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If you’ve ever explored how to pull espresso shots, you’ll understand that the grind setting is one of the most important success variables. When done correctly, the water will flow through the coffee beans in 20 to 30 seconds, extracting the ideal flavor, aroma, and intensity without making the brew overly bitter or sour.

Moreover, Espresso grind is available from most reputable roasters, and also many grocery grinders offer this setting dialed in.

A finer grind is required for Turkish coffee, but you might need to buy a burr grinder as it is very rare. Furthermore, look for an ‘extremely fine’ setting that generates a flour-like powder.

Also, consider that Turkish coffee comes unfiltered, so coarse grounds will taste unpleasant if you don’t let them sit at the foot of the cup. Because this brewing process only involves boiling the coffee beans for several minutes, an extremely fine powder is required to achieve complete extraction and pleasant taste in a short amount of time.

If you’re a perfectionist and want to savour freshly ground beans, then a burr grinder is required, as blade machines cannot attain the expected fineness. Look for a finer setting that yields powdered particles.


The variation in brewing methods results in two distinct flavor and aroma levels that make espresso and Turkish coffee indistinguishable. The former gets its syrupy, strong, and intense flavor from high pressure and the proper bean and water ratio. Moreover, Espresso, when done correctly, is rich and full of flavor, with no acidic or bitter taste that can result from under or over extraction.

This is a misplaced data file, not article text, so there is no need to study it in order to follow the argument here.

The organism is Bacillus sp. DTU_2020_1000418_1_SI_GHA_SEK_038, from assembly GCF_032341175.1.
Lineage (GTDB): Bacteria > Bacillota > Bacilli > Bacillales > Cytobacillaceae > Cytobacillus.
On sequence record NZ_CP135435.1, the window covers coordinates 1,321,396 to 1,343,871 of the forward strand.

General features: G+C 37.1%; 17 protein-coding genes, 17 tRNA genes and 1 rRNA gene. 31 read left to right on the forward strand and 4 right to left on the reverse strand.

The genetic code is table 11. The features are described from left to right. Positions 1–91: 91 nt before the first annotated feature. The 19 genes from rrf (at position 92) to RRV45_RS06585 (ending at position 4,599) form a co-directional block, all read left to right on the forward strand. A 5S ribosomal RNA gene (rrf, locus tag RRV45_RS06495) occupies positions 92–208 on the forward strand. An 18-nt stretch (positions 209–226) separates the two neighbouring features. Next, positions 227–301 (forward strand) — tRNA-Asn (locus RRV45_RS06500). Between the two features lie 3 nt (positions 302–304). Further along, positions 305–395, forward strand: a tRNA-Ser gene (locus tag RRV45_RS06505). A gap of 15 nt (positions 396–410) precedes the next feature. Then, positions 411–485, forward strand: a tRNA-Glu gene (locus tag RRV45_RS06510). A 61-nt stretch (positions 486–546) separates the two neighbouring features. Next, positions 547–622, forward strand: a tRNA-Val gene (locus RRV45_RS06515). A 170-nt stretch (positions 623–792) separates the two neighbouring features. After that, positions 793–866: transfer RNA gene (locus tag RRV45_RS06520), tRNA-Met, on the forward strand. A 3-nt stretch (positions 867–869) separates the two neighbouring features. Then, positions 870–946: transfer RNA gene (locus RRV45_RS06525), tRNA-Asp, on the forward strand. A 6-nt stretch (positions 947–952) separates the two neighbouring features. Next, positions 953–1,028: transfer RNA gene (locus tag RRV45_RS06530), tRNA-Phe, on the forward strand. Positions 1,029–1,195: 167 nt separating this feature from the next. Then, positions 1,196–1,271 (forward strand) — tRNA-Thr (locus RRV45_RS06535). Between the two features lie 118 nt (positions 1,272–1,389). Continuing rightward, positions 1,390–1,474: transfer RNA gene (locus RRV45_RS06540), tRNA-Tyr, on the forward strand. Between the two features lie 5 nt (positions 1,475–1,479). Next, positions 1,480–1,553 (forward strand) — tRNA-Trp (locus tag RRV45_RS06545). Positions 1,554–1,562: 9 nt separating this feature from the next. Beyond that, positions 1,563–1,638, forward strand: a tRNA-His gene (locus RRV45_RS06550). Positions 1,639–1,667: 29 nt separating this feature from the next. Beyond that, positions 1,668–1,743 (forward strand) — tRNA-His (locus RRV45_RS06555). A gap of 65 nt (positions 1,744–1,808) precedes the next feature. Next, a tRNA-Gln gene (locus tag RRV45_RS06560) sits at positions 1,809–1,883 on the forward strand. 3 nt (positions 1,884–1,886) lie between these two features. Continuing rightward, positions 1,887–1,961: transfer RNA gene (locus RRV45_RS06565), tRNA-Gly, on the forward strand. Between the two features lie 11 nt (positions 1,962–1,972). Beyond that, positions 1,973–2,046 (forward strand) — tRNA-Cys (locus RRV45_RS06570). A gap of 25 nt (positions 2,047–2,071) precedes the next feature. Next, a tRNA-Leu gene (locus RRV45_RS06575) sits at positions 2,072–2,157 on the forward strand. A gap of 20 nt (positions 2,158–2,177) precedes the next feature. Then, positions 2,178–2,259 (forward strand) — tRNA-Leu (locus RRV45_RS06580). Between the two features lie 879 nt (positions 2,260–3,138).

Espresso is a great way to experience coffee in its purest form, inhale the heady aroma, and analyze the finer nuances of exotic beans. However, it is ideal for making complex drinks like macchiato or latte because of its pure coffee flavor.

Turkish coffee is also rich and thick but in a different way. The thickness is achieved by using additional fine grounds, which stay in the cup that will have you smacking your lips as you sip the drink.

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However, it is the inclusion of sugar in the coffee pot prior to brewing that creates the distinct sweet, caramelized flavor that distinguishes Turkish coffee. Besides, Turkish coffee is occasionally served in its original form. Adding spices such as cardamom, cinnamon, or cloves elevates the experience.

Frequently Asked Questions

Can Turkish coffee be used to make espresso?

Even though Turkish coffee grounds resemble espresso grounds in appearance, they do not have the same flavor when brewed in an espresso machine.

What distinguishes Turkish coffee?

Turkish coffee is blended in boiling water with no filtering of the grounds. Sugar is also included at the beginning of the brewing process.

What is meant by double espresso?

A double espresso is simply two shots. Rather than brewing one cup of coffee, you brew two. However, a double espresso is not the only type of shot or pure espresso drink available.

Which is stronger, Turkish coffee or espresso?

In the intense battle of Turkish coffee vs. espresso, ‘stronger’ is a relative term. While the former may taste extra intense, the caffeine content is nearly equal.


In terms of experience and flavor, both coffees have something special to offer. Well, it all boils down to the drinker’s preferences. You might like Turkish coffee, and you just might prefer espresso. That is entirely up to you.

However, another difference between espresso and Turkish coffee is that the former is more commonly used when you need a caffeine boost but don’t have time to enjoy a full cup of coffee.

Turkish coffee, on the other hand, has a more ritualized approach. You can drink a few cups of it in one sitting, but you must first sit down and prepare the brew.

As a result, there is some ritual involved, and you must take the time to enjoy it. Turkish coffee is ideal if you love your coffee with a variety of flavors and a rich aroma. However, if you would like pure coffee with a much finer taste, go for espresso.